socks with dried beans, peas, coffee beans, or small rocks rubber banding
off sections as you fill them. Finish the tops by rubber banding
shut, glue with hot glue, and glue on the toe of a colored sock for a hat,
turning up the edge. Decorate with markers, glue on buttons for eyes,
cloves for buttons on the snowperson
Craft Stick Snowman: Make these cute
snowmen for fun or as a parent gift! They are easy! Paint the Craft Sticks - Jumbo Natural 100 count by Chenille Kraft® white with a black tip ahead of time, and then allow the kids to
glue the pieces on. I cut the hat rim from black craft foam, the nose from
orange felt, and the buttons where just tiny buttons I found at Wal*Mart. The
scarf is just a piece of yarn.
Put winter gear in the dress up area for children
to pretend to dress for playing out in the snow.
Fill white garbage bags with newspaper
for the children to build pretend snow people with.
Music & Movement
Pretend to build snowmen inside!
Do The Freeze!
From The CD Kids in Motion
by Greg & Steve .
This song is great for developing listening
skills as children build large motor
The children can dance a move any way they like to the upbeat rhythm of
this song and then when the music stops they have to freeze (it stops on
the word FREEZE). The music has the breaks recorded right in it so
you can do it right along with the kids! You could also do the same
activity with any other kind of music, only you would have to pause the
music yourself. I like to give the kids ribbon wands or Dazzler Ribbons
to dance with
when we do this activity.
Snowball Toss: Cut two holes
in a big piece of cardboard in the basic design of the bottom of a snowman,
then draw a cute head on the top! Give the children white beanbags,
white socks balled up, or white paper crumpled into balls to represent
snowballs they throw at the snowman target. Add some math to it by
assigning points to the circles and have children keep track of how many
points they accumulate according to which holes they get the snowball in.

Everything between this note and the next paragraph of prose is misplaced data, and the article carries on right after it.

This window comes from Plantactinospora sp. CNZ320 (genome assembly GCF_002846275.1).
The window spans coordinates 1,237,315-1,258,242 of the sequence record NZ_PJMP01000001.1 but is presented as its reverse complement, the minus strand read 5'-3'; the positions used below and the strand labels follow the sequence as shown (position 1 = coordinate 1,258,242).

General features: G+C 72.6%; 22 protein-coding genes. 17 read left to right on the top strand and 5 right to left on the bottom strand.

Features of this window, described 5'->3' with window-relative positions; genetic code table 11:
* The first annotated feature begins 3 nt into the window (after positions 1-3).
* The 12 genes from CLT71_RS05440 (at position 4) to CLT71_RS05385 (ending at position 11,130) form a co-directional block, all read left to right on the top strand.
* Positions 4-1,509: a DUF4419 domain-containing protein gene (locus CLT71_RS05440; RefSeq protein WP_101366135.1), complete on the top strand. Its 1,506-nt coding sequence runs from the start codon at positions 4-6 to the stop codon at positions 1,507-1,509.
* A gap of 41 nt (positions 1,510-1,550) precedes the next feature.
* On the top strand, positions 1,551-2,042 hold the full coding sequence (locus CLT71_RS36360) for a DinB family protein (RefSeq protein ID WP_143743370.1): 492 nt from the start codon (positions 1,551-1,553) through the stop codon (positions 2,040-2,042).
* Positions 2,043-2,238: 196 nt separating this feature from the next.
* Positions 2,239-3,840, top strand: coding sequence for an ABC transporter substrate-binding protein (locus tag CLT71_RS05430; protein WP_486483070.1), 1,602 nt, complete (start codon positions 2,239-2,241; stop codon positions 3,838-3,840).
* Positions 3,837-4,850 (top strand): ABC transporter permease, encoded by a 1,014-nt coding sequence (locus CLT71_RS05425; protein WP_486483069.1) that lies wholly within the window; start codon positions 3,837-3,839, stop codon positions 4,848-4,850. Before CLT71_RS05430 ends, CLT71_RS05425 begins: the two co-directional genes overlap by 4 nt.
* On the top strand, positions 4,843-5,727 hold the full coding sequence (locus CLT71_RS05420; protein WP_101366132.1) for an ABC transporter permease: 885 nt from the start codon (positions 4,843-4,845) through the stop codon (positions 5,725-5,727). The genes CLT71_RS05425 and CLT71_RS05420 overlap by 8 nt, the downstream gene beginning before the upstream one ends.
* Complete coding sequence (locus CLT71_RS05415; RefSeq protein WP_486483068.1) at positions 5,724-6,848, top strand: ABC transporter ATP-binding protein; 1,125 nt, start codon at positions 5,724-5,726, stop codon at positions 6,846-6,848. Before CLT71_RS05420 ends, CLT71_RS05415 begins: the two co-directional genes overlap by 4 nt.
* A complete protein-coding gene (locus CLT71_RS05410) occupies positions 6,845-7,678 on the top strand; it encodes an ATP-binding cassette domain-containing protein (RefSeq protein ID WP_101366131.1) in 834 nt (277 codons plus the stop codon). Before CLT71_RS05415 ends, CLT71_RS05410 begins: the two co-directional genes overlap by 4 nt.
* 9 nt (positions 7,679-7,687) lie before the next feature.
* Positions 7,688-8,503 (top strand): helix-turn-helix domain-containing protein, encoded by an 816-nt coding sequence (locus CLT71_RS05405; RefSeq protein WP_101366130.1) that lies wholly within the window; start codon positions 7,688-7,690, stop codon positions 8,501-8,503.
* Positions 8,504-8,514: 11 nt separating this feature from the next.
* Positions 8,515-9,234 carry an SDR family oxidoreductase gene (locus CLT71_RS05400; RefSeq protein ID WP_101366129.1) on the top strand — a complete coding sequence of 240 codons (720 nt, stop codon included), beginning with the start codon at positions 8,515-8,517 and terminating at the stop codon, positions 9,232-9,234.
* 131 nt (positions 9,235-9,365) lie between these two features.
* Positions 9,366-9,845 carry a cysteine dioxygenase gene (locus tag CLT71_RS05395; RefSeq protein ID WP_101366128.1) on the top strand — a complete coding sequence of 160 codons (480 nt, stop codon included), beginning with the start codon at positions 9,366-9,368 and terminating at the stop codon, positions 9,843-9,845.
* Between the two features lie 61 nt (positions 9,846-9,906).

Snow Ball Bowling: Fill some two liter pop bottles with
some sand, paint them white
and add a snowman face! Let the children throw a ball at them to
try to knock them down.
Fill your discovery table with SNOW of course!
Add measuring cups, and such later to maintain interest.
Make a list of all the descriptive words
the children can come up with to describe the snow. Challenge them to try to
use all five senses!
Do some experiments with snow & water. What do the children wonder
about the snow? What questions do
they have? Have them make predictions about
what will happen to it as it sits in the warm classroom. Will snow melt in the fridge? How about the freezer? How about
in the classroom? Why? Why not? What temperature does
it have to be to keep the snow from melting? Place different containers
of snow in the different areas and have the children observe them over
time. You may want to teach them about reading thermometers.
observations and discuss them in science journals.
Blocks & Building
Cover blocks with white paper
to make snow blocks.
Add stuffed snow people home
decorations to the area for the children so the children can build
snowman houses for them.
Puzzles, Games &
Snowball Sorting: Provide children
with a variety of different sized cotton balls, and let them pick them
up with a tweezers and place them in sorting cups, or just fill empty egg
cartons with them.
Snowman Lacing: Print snowman
clip art on to white card stock, laminate, and punch holes around outside
edge for a home made lacing card.
Rice Cake Snow People:
child a rice cake and let them spread cream cheese or frosting on it.
M&M's, raisins, red liquorish, baby carrots, would all be good options
for decorating with!
A cup of hot chocolate,
and mini marshmallows!